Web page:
Friday, August 31, 2012

Don't Buy As I Do: Just Buy As I Sell.

Claire just yelled down to inform me that we don't make enough money for a time-share condo in Branson.

This news (hardly surprising, I must admit) came from a telemarketing clerk who called awhile ago. It was a brief conversation because Claire had to stop her on one of the first points of her pitch; namely, that an income of only $50,000 was required to buy into this terrific opportunity.

"But we don't make that much," Claire explained.

"Not even in combined household income?" The caller was incredulous, suspecting that this was just a dodge to get off the phone. And, sure enough, by the time Claire finally managed to close the conversation, Claire could tell that the girl was pretty ticked off.

It's an interesting phenomena and one that's not without a little comic irony. For although telemarketing can certainly be an honorable profession, it is one that generally pays a person something around minimum wage. And that means, the telemarketer can't afford a Branson condo either. Or, for that matter, from any of the other things they try to sell you.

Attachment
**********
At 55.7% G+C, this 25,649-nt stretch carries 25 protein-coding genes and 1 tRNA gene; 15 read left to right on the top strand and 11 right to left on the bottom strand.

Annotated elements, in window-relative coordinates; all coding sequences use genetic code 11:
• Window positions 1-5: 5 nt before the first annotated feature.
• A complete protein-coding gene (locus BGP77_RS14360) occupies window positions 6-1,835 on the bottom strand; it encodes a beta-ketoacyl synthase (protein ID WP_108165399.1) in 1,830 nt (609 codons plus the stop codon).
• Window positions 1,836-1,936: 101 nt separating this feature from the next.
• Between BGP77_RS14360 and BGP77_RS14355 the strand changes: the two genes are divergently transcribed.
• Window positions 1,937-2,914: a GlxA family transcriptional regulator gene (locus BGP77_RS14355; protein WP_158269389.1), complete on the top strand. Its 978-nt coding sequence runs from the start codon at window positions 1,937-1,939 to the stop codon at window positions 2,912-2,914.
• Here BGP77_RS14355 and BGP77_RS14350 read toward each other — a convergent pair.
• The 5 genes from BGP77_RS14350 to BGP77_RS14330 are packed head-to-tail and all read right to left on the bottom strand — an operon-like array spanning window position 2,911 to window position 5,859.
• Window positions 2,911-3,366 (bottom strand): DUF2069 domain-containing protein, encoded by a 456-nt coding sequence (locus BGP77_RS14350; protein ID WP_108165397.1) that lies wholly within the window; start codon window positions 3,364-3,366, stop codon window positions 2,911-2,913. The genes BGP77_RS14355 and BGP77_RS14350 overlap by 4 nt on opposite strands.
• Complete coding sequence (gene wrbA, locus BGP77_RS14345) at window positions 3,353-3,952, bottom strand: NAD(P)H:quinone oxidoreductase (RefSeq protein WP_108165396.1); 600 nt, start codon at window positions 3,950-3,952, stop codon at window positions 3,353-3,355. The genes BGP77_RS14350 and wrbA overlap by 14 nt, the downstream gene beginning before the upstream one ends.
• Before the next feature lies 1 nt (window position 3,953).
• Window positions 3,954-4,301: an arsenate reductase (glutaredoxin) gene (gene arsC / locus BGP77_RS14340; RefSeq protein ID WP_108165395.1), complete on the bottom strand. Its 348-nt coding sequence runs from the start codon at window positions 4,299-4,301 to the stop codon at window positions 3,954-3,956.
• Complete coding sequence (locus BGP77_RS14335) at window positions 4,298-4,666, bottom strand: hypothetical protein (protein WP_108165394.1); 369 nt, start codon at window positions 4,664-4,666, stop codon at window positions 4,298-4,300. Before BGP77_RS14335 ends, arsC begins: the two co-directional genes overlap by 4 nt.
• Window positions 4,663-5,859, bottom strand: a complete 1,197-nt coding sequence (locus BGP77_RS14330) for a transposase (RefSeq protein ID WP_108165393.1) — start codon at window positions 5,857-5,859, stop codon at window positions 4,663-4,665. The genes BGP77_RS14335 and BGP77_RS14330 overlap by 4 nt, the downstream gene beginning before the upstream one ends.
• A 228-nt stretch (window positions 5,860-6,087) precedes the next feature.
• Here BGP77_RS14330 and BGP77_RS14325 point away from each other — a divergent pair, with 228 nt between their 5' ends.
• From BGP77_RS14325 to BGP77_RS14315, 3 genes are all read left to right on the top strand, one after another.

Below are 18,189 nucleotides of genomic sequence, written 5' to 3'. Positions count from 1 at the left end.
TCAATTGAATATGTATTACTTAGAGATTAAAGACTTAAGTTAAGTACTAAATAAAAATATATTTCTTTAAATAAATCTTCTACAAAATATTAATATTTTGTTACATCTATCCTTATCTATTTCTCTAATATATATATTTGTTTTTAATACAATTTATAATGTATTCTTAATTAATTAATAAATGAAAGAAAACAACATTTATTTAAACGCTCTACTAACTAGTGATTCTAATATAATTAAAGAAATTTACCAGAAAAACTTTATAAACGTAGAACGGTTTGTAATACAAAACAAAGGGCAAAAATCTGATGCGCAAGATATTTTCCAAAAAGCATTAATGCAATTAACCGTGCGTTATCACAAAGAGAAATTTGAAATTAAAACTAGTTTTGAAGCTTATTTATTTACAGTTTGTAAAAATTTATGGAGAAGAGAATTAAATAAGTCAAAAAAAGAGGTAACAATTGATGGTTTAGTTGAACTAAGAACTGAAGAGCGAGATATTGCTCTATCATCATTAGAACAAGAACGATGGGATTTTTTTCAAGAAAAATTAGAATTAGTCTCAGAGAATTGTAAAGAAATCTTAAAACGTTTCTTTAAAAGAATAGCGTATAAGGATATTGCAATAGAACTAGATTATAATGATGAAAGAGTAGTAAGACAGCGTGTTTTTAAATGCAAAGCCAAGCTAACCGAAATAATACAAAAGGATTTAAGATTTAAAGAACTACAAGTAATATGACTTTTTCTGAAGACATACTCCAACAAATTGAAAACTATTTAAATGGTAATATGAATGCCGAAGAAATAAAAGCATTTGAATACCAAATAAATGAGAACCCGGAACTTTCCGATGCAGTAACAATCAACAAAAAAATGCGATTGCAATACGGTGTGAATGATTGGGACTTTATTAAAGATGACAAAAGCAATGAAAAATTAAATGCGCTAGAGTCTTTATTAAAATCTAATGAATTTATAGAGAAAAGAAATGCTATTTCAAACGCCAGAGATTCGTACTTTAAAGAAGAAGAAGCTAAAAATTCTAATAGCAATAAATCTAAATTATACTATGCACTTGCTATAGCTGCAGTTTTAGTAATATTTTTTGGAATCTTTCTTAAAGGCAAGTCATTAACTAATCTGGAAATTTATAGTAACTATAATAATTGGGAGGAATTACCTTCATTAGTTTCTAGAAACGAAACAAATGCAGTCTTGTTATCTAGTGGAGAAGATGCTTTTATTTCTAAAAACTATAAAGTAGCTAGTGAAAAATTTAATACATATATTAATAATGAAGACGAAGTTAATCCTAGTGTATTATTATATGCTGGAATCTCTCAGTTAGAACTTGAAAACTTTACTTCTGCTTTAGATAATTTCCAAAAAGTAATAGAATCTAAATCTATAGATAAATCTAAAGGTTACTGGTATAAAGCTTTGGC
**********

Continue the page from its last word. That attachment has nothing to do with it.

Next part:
So, why on earth should the telemarketer be so quick to disbelieve you when you tell them you can't afford the same things that they can't afford? And I'm not even bringing in the arrogance, disdain, and rudeness one so often receives from these guys. I mean, for crying out loud, don't they ever think of how they feel when a telemarketer calls them at home?

Again, don't get me wrong. I commend telemarketers (and even door to door salesmen) for getting in the job force and doing the best they can to provide for themselves and their families. I wish them well in their profession even though I wish some of them would show a bit more understanding and grace towards the people they call on.

And, while I'm expressing wishes, let me pass this one along too.

I wish that there will be (very soon) a change in the White House so that the American economy can begin a much-needed recovery. And yes, among other important improvements, that would mean that more Americans could actually afford a few of those things the telemarketers are pitching.